Brainstorming can be as helpful in the structuring stage as in the idea gathering phase. If you’re a detail-oriented person, consider outlining your first draft by bullet-pointing what each paragraph should address. This will give you a point of attack and a sense of direction. Or you might want to do more mind-mapping at this stage and diagram the relationships between your ideas. No matter how well you plan your statement’s structure, however, you’ll probably have to reorganize later on, so keep an open mind.
This is the problem of the writer who sets out deliberately to garnish his prose. You lose whatever it is that makes you unique. The reader will usually notice if you are putting on airs. He wants the person who is talking to him to sound genuine. Therefore a fundamental rule is: be yourself. -William Zinsser
CGU is an academic institution and your statement is an academic project, so feel free to write in an academic voice. It’s often the most effective option. On the other hand, the MFA program exists to help artists define a discourse for themselves and, if a scholarly voice doesn’t resonate with your vision as an artist, you can certainly opt for something more conversational, experimental or narrative-driven. But, as with structure, the more you deviate from a standard voice, the more strategic you have to be in order to effectively communicate with your audience.
No matter which voice you choose to write in, these rules tend to apply:
Make logical transitions between paragraphs
Omit unnecessary words (Zinsser has a diatribe against clutter that should help you with this one—his book On Writing Well is required reading for everyone in CGU’s Writing Seminar).
Avoid needlessly complex language.
Don’t sacrifice clarity for the sake of artistry. Your first responsibility is to communicate effectively and stylistic flourishes or esoteric passages that cloud your paper’s meaning will not do you any good.
Theory and History
Felix Gonzalez-Torres, who I know read theory carefully, nonetheless made a point of saying that it was not to be read in a kind of rigorous, academic way, but to help unblock thoughts and open up questions. –Robert Storr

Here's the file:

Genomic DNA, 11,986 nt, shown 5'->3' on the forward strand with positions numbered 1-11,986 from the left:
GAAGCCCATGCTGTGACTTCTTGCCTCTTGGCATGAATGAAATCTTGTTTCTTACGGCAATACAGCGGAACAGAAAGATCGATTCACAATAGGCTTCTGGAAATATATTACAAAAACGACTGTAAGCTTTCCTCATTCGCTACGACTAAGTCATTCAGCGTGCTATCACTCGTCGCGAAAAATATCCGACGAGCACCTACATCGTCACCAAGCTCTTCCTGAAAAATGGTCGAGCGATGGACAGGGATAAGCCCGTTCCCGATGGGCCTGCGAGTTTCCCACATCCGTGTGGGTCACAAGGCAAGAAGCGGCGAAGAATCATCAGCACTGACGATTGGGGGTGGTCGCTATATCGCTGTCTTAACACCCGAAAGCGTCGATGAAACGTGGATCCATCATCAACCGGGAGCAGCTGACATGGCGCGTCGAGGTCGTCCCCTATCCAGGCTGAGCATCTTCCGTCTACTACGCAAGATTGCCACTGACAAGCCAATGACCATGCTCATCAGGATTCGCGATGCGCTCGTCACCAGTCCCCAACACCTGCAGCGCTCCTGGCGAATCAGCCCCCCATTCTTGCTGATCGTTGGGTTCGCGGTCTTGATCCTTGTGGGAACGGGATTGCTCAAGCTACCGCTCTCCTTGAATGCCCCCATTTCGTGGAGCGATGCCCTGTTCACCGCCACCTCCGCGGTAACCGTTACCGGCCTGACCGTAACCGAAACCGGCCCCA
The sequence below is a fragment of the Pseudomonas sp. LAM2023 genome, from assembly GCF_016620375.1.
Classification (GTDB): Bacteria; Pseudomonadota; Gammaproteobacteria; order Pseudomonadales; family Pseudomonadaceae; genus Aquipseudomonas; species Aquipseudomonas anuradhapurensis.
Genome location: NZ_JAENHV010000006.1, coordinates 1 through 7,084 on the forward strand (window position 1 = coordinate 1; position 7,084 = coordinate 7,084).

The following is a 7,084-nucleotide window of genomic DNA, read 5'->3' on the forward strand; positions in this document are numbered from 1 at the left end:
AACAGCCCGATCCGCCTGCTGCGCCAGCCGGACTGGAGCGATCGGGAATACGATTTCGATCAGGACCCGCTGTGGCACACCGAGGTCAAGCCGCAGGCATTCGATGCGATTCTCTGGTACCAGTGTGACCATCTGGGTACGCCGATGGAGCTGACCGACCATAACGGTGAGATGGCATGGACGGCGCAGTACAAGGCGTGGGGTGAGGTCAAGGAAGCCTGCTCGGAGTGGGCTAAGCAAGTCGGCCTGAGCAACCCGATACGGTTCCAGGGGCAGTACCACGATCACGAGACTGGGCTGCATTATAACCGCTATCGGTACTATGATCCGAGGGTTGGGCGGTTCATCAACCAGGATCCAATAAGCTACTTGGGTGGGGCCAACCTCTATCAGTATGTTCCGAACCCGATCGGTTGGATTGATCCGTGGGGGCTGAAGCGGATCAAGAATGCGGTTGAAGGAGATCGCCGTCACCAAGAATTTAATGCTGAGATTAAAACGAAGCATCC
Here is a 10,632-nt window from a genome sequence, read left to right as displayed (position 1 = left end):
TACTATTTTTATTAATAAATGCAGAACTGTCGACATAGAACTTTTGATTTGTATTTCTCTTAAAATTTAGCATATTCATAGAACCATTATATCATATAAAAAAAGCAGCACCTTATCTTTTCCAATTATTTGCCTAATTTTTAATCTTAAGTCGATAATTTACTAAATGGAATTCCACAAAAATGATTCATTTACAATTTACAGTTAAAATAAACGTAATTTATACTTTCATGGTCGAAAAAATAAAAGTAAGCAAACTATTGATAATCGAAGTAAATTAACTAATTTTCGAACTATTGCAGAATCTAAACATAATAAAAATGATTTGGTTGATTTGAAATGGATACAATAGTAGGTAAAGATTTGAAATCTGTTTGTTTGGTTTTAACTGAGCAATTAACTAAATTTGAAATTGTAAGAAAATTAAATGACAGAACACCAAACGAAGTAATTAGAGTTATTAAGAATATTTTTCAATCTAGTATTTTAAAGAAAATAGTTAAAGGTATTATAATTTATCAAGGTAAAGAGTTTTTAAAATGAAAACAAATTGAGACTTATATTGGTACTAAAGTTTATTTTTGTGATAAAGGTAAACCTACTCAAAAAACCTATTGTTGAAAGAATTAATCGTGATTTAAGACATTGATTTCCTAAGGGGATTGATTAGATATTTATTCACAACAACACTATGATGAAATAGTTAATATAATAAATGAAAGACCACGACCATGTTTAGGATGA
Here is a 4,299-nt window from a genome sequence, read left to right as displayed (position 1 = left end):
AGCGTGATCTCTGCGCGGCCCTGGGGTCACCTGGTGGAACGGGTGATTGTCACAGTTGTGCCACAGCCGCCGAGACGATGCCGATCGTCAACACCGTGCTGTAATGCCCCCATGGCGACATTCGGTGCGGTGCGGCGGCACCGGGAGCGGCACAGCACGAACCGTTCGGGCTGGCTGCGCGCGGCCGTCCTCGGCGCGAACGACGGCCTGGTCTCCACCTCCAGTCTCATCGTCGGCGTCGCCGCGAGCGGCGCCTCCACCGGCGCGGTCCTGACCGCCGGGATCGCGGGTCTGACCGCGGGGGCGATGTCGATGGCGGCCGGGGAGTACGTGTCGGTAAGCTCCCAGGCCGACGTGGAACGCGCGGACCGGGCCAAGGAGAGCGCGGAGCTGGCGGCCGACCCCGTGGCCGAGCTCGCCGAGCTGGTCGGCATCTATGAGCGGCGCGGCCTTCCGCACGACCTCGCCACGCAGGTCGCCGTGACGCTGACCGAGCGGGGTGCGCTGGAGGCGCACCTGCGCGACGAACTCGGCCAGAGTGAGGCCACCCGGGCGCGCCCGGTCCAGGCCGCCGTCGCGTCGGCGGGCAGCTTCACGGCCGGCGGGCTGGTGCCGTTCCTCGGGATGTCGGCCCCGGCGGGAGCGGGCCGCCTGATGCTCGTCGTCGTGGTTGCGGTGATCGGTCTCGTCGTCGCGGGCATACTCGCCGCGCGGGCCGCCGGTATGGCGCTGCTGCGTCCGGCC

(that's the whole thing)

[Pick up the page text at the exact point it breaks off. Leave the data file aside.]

Many artists fear they won’t be taken seriously if they do not situate themselves within a historical or theoretical context when discussing their work. While your statement should certainly show how your work responds and relates to either history or contemporary culture, you do not need to prove your art historical literacy through citations. Your literacy will show in the clarity and intelligence of your writing.
Cite material you actually want to discuss in relation to your work. If your work probes the voyeuristic nature of images, for example, don’t cite Laura Mulvey just to show that you know she wrote about your subject matter. But do cite her if her ideas about the gaze have directly influenced your ideas. The same guideline applies to mentioning other artists; while you have undoubtedly been inspired by a rich array of historical and contemporary figures, only cite those who have directly influenced what you make. If your committee members, peers, or viewers want to know more about how you see yourself in relation to historical ideas, artists or movements, they can always ask.
“[Hans] Holbein brought an enormous amount of dignity to his work (along with rich color and saturation). There was an equality to his paintings—they weren’t demigod portraits, they were just incredibly detailed and real. When I saw that, I realized that I wanted to mirror his work with members of my own community. It seemed like a good conversation to have, especially in relationship to the s/m community, which was thought of—and still is thought of, to an extent—as predatory or perverted.”-Catherine Opie